Anyway, new bands for me are now relegated to the support acts for those touring. Still, I've discovered a number of my favourites by getting to a gig early. In 1994 Magic Dirt supported the Smashing Pumkins and in 1998 The Avalanches came across my radar as the first support for JSBX (they were followed on stage by Kim Salmon who, as good as he is, could never compete with what I had just witnessed). These are the sorts of acts that make you want to go out the next day and get their EP and play it 5 times in a row. I remember that the Avalanches didn't even have an EP, just a 7-inch. I bought it even though I didn't have a turntable at the time.
I walked into the band-room at the Corner just as The Grates started their set for the night. I didn't realise until their last song that they were responsible for Message, one of my favourite songs off radio over the last couple of months. That lack of realisation, however, didn't stop me recognising almost instantly that they have what it takes to get into the members only nightclub of my CD collection. They were simply amazing. They're touring the UK from next week. If you get a chance there should be no question about checking them out.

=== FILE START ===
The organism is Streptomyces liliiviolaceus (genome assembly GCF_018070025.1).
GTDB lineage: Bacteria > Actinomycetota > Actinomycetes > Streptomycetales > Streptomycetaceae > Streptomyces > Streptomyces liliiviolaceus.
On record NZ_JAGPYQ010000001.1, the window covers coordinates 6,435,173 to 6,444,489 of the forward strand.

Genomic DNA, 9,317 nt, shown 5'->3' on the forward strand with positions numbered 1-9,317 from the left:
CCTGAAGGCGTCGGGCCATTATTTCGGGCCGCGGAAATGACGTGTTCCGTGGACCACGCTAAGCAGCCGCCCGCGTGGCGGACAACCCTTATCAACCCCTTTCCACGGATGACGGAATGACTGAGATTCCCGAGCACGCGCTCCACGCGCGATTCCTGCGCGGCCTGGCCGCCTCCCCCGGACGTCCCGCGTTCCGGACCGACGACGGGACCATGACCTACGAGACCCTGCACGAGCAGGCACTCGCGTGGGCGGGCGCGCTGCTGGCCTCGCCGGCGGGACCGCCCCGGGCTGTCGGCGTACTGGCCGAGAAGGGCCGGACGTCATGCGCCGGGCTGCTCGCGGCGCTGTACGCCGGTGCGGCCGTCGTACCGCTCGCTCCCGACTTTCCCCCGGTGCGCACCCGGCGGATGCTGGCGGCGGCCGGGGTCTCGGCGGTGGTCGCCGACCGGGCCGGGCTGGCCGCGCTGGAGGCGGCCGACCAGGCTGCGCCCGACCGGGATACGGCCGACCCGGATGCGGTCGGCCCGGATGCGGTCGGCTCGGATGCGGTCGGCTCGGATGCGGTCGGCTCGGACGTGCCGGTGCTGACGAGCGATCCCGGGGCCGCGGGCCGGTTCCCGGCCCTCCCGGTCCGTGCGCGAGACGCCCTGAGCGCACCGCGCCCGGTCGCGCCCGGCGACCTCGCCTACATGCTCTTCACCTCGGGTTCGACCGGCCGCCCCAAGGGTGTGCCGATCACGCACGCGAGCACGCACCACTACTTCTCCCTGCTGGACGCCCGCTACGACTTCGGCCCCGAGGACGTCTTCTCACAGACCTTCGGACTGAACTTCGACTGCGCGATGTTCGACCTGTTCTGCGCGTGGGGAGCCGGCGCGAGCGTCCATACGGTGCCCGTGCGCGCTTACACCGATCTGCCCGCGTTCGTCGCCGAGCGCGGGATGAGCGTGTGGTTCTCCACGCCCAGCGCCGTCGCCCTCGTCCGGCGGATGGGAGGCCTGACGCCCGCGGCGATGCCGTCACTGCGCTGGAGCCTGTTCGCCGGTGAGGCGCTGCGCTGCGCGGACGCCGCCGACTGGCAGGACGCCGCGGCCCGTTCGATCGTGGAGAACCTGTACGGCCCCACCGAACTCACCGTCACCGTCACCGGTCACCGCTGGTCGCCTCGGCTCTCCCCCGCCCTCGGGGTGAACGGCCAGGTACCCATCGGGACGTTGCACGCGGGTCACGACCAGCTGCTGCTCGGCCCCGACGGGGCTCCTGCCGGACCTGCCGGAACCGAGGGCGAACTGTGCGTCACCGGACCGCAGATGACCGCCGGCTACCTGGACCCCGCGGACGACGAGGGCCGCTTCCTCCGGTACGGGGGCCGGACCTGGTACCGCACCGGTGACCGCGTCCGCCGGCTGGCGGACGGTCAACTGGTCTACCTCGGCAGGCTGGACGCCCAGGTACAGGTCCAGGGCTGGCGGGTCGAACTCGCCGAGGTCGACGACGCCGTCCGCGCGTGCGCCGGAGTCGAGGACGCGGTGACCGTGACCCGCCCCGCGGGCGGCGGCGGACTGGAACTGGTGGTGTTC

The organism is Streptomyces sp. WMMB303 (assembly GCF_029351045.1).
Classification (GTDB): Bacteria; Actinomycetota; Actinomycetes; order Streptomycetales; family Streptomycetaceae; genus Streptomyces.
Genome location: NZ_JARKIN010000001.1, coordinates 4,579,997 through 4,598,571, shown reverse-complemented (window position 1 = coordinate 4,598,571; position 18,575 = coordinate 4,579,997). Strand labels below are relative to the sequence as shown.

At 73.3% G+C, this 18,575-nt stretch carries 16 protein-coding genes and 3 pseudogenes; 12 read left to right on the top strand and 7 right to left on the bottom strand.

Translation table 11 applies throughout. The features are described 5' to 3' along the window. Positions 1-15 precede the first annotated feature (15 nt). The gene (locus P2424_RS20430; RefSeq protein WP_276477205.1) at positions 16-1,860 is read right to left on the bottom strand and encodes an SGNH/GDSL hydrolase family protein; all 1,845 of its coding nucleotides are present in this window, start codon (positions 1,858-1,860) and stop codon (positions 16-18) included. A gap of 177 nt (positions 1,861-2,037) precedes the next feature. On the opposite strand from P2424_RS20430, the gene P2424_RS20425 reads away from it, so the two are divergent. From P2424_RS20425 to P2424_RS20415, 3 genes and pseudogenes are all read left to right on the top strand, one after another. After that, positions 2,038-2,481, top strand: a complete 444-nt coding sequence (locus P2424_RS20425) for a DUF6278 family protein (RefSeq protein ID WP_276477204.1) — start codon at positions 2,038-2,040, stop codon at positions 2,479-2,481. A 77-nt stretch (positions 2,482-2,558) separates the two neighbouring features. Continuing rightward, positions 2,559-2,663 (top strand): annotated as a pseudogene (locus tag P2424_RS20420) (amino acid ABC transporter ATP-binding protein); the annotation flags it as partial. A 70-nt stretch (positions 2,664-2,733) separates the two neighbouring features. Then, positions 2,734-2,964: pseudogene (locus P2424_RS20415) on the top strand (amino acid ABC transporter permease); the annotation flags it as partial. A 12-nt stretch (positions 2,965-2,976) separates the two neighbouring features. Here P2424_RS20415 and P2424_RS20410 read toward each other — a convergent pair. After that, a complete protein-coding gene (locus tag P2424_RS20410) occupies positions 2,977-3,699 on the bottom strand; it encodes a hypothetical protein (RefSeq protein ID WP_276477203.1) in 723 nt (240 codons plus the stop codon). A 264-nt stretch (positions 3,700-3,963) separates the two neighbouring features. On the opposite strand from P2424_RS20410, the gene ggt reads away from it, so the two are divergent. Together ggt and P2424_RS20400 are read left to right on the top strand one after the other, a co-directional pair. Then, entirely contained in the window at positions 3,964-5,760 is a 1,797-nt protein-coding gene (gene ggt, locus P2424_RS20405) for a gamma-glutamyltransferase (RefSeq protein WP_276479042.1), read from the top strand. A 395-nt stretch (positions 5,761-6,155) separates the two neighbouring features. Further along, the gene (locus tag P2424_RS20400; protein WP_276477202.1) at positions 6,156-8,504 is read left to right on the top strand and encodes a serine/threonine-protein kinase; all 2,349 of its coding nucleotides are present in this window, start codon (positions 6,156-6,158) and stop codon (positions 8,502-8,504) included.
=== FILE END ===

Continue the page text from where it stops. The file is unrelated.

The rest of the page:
**Thanks to Adrian for convincing me to go along early and also for one of the best birthday presents a friend could give. You rock 100%!
One of my favourite eating establishments in the whole world shut its doors for the last time at the beginning of this month. The 2nd Ave Deli has vacated its premises and seems to be no more. It's a crying shame and it is no way to be considered progress.
We saw a similar situation happen in Melbourne a few years ago when The Continental closed after a battle about the rent. A long term tenant of its Greville St premises, the landlord decided to increase the rent by a ridiculous amount, pushing the Marios out of their south of the Yarra building. Since then the building has featured a number of different restaurants, none of which have had the success of The Continental.